Civil liberties campaigners accused the Government last night of compiling a national DNA database "by stealth" as police prepared to enter the two millionth profile into the system.
The number held has doubled in two years and a further million are due to be added in the coming year.
Police powers to keep DNA samples have been strengthened considerably since 2001 when they were first allowed to keep the information indefinitely from suspects who were not convicted.
The new Criminal Justice Bill now before Parliament extends this rule to people who are arrested but never charged.
David Blunkett, the Home Secretary, said the importance of DNA profiling to criminal detection outweighed the civil liberties objections.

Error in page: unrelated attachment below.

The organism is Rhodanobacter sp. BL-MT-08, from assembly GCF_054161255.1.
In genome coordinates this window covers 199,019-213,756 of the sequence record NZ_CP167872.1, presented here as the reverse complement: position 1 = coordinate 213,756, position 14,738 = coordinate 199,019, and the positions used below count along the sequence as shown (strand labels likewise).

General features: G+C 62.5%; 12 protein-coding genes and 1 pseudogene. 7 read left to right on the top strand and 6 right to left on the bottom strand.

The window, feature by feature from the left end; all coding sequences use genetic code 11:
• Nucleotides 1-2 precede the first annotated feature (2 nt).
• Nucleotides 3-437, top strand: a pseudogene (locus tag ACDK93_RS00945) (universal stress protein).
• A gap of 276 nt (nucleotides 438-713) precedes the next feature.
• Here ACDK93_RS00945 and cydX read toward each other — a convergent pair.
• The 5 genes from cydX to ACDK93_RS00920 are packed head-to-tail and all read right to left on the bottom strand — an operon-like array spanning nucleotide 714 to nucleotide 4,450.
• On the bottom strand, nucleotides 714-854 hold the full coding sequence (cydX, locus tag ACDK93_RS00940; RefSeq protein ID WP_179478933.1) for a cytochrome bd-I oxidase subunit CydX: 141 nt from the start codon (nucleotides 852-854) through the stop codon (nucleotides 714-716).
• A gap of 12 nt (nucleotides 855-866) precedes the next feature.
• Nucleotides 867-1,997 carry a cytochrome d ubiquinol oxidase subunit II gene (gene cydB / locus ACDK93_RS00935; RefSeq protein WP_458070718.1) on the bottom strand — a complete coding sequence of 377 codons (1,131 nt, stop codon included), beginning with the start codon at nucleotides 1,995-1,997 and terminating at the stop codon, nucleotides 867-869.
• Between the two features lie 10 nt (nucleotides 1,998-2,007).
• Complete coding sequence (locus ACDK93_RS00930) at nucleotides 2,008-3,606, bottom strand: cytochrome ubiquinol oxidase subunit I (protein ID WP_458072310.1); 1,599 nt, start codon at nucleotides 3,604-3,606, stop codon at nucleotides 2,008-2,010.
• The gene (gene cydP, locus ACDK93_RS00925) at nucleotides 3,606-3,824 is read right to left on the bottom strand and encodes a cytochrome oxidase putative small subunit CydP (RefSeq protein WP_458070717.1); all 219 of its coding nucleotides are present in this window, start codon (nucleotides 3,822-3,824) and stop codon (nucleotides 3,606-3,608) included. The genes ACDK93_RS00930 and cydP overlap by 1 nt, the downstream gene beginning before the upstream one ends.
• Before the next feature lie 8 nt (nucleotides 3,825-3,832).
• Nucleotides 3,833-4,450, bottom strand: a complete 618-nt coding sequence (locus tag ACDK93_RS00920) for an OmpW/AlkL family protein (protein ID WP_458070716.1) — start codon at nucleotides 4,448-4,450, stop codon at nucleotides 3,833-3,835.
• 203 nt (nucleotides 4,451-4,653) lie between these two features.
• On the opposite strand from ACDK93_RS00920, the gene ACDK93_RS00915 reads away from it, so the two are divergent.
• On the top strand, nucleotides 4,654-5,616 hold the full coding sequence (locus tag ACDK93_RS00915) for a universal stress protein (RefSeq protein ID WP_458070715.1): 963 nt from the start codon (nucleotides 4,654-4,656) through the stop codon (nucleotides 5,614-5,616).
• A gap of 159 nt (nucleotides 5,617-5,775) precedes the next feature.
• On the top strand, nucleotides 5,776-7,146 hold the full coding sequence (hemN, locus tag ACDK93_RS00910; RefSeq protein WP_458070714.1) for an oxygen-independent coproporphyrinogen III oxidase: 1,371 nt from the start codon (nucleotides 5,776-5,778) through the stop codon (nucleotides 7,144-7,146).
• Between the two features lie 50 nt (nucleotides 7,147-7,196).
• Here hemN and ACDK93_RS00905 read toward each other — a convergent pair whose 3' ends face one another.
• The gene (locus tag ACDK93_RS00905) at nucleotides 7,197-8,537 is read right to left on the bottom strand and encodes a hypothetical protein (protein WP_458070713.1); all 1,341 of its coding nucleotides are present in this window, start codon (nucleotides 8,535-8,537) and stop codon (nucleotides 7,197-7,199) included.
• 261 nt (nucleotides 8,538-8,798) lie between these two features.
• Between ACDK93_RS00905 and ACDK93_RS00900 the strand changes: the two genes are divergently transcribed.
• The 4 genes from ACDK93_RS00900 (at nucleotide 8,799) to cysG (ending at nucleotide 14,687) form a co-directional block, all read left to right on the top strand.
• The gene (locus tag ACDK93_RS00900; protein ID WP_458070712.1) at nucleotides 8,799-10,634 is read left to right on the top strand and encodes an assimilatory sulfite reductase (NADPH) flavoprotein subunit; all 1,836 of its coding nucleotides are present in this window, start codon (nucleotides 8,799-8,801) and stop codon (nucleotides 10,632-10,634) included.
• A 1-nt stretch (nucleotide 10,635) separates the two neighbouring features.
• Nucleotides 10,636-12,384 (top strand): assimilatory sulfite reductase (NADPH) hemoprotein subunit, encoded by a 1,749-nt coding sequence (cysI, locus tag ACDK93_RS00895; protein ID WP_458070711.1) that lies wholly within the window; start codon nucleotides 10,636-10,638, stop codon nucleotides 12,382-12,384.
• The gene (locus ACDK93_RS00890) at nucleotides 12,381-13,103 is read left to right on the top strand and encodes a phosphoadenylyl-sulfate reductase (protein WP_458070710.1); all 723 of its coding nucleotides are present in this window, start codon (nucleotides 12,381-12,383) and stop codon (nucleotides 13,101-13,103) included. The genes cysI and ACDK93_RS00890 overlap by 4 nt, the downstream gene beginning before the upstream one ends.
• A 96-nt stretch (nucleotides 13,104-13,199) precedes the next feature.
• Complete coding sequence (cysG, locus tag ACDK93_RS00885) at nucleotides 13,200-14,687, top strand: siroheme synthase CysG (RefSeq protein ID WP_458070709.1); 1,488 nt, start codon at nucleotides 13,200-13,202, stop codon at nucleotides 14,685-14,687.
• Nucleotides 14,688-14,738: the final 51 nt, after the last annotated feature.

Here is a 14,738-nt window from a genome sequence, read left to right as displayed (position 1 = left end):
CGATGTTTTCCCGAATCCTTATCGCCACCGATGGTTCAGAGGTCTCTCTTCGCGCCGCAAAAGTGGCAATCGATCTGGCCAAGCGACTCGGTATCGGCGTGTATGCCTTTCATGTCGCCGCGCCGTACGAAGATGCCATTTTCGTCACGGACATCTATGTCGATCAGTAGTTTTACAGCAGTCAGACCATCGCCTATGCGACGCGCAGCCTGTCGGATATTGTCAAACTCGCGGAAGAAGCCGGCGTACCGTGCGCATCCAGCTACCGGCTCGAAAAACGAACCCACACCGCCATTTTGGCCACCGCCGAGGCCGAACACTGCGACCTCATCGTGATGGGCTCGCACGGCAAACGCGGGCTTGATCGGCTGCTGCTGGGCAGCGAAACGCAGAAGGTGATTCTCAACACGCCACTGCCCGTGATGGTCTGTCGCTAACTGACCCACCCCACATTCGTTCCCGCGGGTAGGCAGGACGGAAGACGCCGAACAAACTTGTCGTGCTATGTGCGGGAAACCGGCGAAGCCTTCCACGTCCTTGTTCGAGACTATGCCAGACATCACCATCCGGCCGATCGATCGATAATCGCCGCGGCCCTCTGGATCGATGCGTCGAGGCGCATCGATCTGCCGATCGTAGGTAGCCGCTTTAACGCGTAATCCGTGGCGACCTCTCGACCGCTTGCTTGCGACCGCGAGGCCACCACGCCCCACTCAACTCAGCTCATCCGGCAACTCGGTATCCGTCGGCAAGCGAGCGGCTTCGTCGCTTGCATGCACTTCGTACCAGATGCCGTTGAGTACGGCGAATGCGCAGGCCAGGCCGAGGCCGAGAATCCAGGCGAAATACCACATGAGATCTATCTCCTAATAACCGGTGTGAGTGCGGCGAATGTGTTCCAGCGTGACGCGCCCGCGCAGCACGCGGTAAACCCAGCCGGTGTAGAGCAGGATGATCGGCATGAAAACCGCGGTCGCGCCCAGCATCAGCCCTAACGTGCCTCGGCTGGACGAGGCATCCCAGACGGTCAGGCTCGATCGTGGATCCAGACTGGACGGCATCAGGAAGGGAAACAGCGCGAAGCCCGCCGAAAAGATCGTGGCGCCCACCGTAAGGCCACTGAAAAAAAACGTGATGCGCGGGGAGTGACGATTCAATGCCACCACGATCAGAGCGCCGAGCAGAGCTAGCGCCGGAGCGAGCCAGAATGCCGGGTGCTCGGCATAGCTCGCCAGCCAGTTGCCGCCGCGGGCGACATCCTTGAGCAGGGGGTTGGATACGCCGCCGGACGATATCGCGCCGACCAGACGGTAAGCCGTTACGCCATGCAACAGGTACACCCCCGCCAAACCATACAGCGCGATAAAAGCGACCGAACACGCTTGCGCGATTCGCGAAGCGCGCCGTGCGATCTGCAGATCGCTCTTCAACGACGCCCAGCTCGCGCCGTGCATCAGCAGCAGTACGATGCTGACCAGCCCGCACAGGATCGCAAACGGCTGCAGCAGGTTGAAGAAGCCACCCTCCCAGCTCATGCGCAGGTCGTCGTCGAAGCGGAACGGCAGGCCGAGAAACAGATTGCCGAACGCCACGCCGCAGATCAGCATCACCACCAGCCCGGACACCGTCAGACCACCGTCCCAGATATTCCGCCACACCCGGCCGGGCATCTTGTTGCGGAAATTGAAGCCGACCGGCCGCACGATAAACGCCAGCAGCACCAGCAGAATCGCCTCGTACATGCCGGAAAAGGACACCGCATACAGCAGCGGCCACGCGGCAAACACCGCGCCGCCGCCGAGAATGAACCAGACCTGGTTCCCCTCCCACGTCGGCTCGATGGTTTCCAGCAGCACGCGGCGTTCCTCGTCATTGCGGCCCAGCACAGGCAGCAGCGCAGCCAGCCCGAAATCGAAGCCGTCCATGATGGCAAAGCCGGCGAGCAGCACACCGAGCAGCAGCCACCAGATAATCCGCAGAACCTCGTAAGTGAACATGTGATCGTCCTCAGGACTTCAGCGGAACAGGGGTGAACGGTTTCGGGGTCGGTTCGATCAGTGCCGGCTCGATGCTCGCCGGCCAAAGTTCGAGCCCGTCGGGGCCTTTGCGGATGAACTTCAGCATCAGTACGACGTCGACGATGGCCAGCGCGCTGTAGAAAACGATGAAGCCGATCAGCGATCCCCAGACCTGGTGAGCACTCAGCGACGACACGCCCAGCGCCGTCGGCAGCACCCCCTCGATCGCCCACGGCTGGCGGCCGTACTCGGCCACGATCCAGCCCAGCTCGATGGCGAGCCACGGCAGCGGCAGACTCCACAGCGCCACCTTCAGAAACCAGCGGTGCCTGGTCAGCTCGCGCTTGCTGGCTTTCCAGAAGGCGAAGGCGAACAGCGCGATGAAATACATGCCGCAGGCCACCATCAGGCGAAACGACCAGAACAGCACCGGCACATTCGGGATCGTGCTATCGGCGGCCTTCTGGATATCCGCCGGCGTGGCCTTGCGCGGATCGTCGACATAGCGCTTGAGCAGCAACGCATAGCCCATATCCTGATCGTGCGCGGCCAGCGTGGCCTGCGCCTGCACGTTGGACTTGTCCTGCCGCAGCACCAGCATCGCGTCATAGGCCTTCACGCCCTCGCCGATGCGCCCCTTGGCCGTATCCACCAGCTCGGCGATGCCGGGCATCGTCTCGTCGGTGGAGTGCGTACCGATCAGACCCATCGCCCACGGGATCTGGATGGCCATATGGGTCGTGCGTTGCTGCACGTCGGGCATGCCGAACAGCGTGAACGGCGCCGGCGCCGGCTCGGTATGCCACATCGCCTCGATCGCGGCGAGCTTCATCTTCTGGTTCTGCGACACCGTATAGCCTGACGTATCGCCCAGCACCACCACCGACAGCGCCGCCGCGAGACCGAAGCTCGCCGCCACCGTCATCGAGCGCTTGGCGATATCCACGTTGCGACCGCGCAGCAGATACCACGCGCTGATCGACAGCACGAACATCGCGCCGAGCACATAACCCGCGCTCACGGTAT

"The DNA and fingerprint databases have become vital weapons in law enforcement, making our communities safer by helping to put thousands of repeat criminals behind bars," he said ahead of a lecture in London on advances in police technology.
"Every week our national DNA database matches over 1,000 DNA profiles taken from crime scenes with names on the database. Around 42 per cent of those matches are turned into detections within an average of 14 days. That is a huge achievement."
In 1998-99 there were 21,329 DNA matches and 6,151 detections. In the year to last April, there were 49,913 matches leading to 21,098 detections. The Home Office said that although only a quarter of all crimes were detected, this rises to one third where DNA has been loaded to the database.
Gareth Crossman, a spokesman for Liberty, the civil rights group, said: "The Government is hell-bent on creating a national DNA database by stealth.
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